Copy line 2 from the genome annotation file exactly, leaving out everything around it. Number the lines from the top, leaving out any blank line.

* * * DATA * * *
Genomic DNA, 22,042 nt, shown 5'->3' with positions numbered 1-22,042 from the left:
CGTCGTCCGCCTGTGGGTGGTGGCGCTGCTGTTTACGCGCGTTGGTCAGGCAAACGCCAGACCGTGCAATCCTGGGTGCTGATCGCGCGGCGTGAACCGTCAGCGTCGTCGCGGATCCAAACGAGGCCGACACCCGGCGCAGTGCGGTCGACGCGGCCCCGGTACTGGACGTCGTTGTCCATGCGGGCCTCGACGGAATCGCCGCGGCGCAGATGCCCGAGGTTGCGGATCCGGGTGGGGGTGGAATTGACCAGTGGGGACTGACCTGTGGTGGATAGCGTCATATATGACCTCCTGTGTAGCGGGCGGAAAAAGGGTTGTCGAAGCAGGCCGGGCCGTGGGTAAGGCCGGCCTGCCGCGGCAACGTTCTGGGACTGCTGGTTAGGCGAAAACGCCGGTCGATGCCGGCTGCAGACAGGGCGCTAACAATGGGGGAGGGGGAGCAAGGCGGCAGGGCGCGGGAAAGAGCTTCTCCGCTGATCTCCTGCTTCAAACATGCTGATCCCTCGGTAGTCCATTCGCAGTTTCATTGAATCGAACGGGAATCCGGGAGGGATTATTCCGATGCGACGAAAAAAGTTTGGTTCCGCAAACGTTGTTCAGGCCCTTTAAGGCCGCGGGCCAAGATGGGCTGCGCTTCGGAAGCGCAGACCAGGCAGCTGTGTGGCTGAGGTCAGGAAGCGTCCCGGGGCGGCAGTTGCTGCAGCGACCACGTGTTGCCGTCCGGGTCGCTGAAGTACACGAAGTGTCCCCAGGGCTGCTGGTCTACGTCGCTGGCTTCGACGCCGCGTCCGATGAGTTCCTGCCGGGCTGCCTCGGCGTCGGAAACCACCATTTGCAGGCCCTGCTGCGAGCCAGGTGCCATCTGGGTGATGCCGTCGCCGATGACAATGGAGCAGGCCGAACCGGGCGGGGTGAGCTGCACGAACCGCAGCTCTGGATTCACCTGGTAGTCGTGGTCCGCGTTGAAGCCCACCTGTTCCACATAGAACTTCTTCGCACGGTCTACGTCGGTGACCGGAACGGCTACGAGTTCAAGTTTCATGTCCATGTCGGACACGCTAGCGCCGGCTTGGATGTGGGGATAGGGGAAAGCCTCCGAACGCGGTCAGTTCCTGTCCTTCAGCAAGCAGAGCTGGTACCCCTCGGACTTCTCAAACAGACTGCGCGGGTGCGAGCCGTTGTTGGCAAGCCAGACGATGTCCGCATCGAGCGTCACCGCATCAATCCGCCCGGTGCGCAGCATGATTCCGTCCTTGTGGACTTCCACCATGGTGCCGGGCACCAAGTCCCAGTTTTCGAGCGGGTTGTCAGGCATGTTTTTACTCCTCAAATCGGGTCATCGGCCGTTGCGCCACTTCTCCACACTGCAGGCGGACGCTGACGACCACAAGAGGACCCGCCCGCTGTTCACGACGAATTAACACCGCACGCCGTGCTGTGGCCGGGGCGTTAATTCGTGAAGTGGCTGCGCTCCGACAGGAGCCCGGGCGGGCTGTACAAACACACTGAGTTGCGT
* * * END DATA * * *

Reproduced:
CGTCGTCCGCCTGTGGGTGGTGGCGCTGCTGTTTACGCGCGTTGGTCAGGCAAACGCCAGACCGTGCAATCCTGGGTGCTGATCGCGCGGCGTGAACCGTCAGCGTCGTCGCGGATCCAAACGAGGCCGACACCCGGCGCAGTGCGGTCGACGCGGCCCCGGTACTGGACGTCGTTGTCCATGCGGGCCTCGACGGAATCGCCGCGGCGCAGATGCCCGAGGTTGCGGATCCGGGTGGGGGTGGAATTGACCAGTGGGGACTGACCTGTGGTGGATAGCGTCATATATGACCTCCTGTGTAGCGGGCGGAAAAAGGGTTGTCGAAGCAGGCCGGGCCGTGGGTAAGGCCGGCCTGCCGCGGCAACGTTCTGGGACTGCTGGTTAGGCGAAAACGCCGGTCGATGCCGGCTGCAGACAGGGCGCTAACAATGGGGGAGGGGGAGCAAGGCGGCAGGGCGCGGGAAAGAGCTTCTCCGCTGATCTCCTGCTTCAAACATGCTGATCCCTCGGTAGTCCATTCGCAGTTTCATTGAATCGAACGGGAATCCGGGAGGGATTATTCCGATGCGACGAAAAAAGTTTGGTTCCGCAAACGTTGTTCAGGCCCTTTAAGGCCGCGGGCCAAGATGGGCTGCGCTTCGGAAGCGCAGACCAGGCAGCTGTGTGGCTGAGGTCAGGAAGCGTCCCGGGGCGGCAGTTGCTGCAGCGACCACGTGTTGCCGTCCGGGTCGCTGAAGTACACGAAGTGTCCCCAGGGCTGCTGGTCTACGTCGCTGGCTTCGACGCCGCGTCCGATGAGTTCCTGCCGGGCTGCCTCGGCGTCGGAAACCACCATTTGCAGGCCCTGCTGCGAGCCAGGTGCCATCTGGGTGATGCCGTCGCCGATGACAATGGAGCAGGCCGAACCGGGCGGGGTGAGCTGCACGAACCGCAGCTCTGGATTCACCTGGTAGTCGTGGTCCGCGTTGAAGCCCACCTGTTCCACATAGAACTTCTTCGCACGGTCTACGTCGGTGACCGGAACGGCTACGAGTTCAAGTTTCATGTCCATGTCGGACACGCTAGCGCCGGCTTGGATGTGGGGATAGGGGAAAGCCTCCGAACGCGGTCAGTTCCTGTCCTTCAGCAAGCAGAGCTGGTACCCCTCGGACTTCTCAAACAGACTGCGCGGGTGCGAGCCGTTGTTGGCAAGCCAGACGATGTCCGCATCGAGCGTCACCGCATCAATCCGCCCGGTGCGCAGCATGATTCCGTCCTTGTGGACTTCCACCATGGTGCCGGGCACCAAGTCCCAGTTTTCGAGCGGGTTGTCAGGCATGTTTTTACTCCTCAAATCGGGTCATCGGCCGTTGCGCCACTTCTCCACACTGCAGGCGGACGCTGACGACCACAAGAGGACCCGCCCGCTGTTCACGACGAATTAACACCGCACGCCGTGCTGTGGCCGGGGCGTTAATTCGTGAAGTGGCTGCGCTCCGACAGGAGCCCGGGCGGGCTGTACAAACACACTGAGTTGCGT